The first words of L.P. Hartley's novel "The Go-Between" fit very well with my feelings about our trip down memory lane yesterday - words I was reminded of when we arrived home and put our feet up. We turned the TV on and were treated to the wonderful film version of this novel starring Julie Christie and Alan Bates.
In days long past, when my oldest three were small boys, we often spent Sundays exploring the spectacular landscape around the reservoirs near Harrogate. Swinsty, Timble, Grimwith, Gouthwaite, Scar House, Thruscross couldn't be anywhere but Yorkshire, could they?
Once upon a time, in another life, I even thought of living up there amongst the moors and man-made lakes. The local water authority, pre-privatisation, was selling off derelict farmhouses in the late 1970s and we saw many as we explored.
One particular house stood out - Duke's House, grade II listed in 1979, near Thruscross reservoir;
and ashlar, graduated stone slate roof. Direct-entry plan, 2-storey, 2-bay
main range with rear outshut, added bay to right; barn to left of 4 bays.
Main range: ashlar plinth, sill bands and rusticated quoins. Central 4-
panel door in eared architrave with pulvinated frieze and corniced pediment
with inscription on plaque above: 'Stephen Hudson / built / this house /
1765'. Venetian-style windows with keyed ashlar surrounds, both floors;
original glazing bars survive in part. Stone gutter brackets; corniced end
stacks, that to left external. Added bay: board door left; a stepped 3-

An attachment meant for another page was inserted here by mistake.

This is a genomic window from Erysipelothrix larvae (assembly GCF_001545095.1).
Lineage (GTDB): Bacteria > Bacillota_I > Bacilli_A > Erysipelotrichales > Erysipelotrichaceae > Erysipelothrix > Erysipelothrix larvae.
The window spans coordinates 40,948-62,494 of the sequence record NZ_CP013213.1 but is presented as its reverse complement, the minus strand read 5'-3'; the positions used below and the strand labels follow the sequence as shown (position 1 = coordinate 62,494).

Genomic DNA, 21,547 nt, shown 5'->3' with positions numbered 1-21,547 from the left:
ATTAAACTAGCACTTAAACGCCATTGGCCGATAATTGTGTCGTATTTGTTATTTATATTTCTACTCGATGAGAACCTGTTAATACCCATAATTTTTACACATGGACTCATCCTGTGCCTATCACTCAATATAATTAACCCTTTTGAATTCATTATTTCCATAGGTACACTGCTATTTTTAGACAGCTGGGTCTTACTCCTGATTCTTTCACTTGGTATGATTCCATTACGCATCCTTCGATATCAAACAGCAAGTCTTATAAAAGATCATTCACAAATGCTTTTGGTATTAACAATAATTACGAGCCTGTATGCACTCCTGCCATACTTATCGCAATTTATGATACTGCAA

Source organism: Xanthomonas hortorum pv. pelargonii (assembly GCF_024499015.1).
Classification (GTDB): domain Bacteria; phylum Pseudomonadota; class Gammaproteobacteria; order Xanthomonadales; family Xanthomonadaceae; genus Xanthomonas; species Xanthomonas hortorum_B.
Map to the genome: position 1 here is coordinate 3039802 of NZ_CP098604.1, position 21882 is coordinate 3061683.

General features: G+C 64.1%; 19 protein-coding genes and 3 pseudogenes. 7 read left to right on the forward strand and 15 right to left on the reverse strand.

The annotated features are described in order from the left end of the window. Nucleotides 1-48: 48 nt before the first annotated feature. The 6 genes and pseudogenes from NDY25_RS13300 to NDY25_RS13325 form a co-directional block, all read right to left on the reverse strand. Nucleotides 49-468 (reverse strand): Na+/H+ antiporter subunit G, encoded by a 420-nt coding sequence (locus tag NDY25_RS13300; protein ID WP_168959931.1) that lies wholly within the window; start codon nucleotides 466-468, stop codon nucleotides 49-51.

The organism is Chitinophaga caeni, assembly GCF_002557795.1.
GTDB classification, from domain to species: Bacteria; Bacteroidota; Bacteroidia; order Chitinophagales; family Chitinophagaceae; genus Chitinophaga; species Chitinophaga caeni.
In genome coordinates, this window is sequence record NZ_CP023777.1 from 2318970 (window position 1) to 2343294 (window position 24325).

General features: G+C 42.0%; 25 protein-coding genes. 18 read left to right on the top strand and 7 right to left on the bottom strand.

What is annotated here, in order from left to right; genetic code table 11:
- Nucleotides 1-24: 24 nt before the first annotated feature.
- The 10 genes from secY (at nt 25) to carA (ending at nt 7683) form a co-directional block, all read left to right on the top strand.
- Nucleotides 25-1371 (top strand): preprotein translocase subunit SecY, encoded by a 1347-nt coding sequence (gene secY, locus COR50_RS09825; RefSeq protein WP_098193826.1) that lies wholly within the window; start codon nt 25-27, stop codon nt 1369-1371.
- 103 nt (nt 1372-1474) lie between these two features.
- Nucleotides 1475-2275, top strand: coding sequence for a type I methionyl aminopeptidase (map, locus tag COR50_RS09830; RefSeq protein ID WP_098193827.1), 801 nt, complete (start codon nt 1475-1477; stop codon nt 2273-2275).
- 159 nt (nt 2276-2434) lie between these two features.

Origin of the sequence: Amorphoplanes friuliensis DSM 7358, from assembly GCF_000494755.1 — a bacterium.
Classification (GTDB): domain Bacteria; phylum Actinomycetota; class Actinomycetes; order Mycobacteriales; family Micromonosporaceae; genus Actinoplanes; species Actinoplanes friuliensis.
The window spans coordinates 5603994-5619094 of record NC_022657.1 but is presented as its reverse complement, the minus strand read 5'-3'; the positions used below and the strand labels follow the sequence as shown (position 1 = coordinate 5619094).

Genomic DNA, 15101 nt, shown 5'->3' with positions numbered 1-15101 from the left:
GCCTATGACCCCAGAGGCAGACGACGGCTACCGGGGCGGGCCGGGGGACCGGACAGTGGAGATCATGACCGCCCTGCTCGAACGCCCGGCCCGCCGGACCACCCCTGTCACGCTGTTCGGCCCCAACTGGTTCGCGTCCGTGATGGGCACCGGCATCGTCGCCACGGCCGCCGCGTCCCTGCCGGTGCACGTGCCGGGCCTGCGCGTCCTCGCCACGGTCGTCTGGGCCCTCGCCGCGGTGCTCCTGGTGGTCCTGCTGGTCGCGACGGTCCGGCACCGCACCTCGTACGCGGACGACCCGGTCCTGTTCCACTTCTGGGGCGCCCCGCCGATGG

light flat-faced mullion window to each floor on right; shaped kneeler and
gable coping right. Barn: cart entrance to bay 2 with quoined surround and
shallow segmental arch. Byre doors left and right: quoined jambs and deep
lintels. Shaped kneeler and gable coping left. Interior, main range:
direct entry into kitchen which has fireplace with large stone surround and
keystone with fluted decoration. Right: parlour with small fireplace in
moulded stone surround with cornice. Rear: left: small room with large
blocked fireplace against rear wall, possibly the remains of a pre-1765
building; centre: stone stairs boxed in wood; right: small room with stone
shelf in rear outshut. Upper floor: left: small fireplace with corniced
mantelshelf; unheated room to right. Derelict at time of resurvey.
This pretty ruin inspired me to make a little patchwork picture (editing out a derelict barn or two)...
... but ownership of the real thing was to remain an unfulfilled dream.
Yesterday we went looking for the real Duke's House. It's not part of Mr N's history so locating it after all this time was up to me, as Google had never heard of the place. I remembered it being located near the reservoir, which was created in 1966 by flooding the village of West End.
West End, pre-flood.
I consulted maps, but could see no mention of Duke's House although there was a "Duke's Hill" near Thruscross. I knew the house was very near there so, full of confidence, I led the way.
Could this be it? Up on Duke's Hill but somehow it didn't look right. In the end we gave up, though the walk around the reservoir was well worth the effort. At home (after watching the film) I looked on the internet again and found the elusive house, now re-christened Duke's Hill Cottage - across the road and up a track from where we'd searched.
Here it is - the pretty little farmhouse, now dominated by a huge barn conversion, is just recognisable with its Venetian-style windows and corniced pediment. Not quite the renovation project I had dreamed of.
L.P. Hartley's words rang true. "The past is another country; they do things differently there."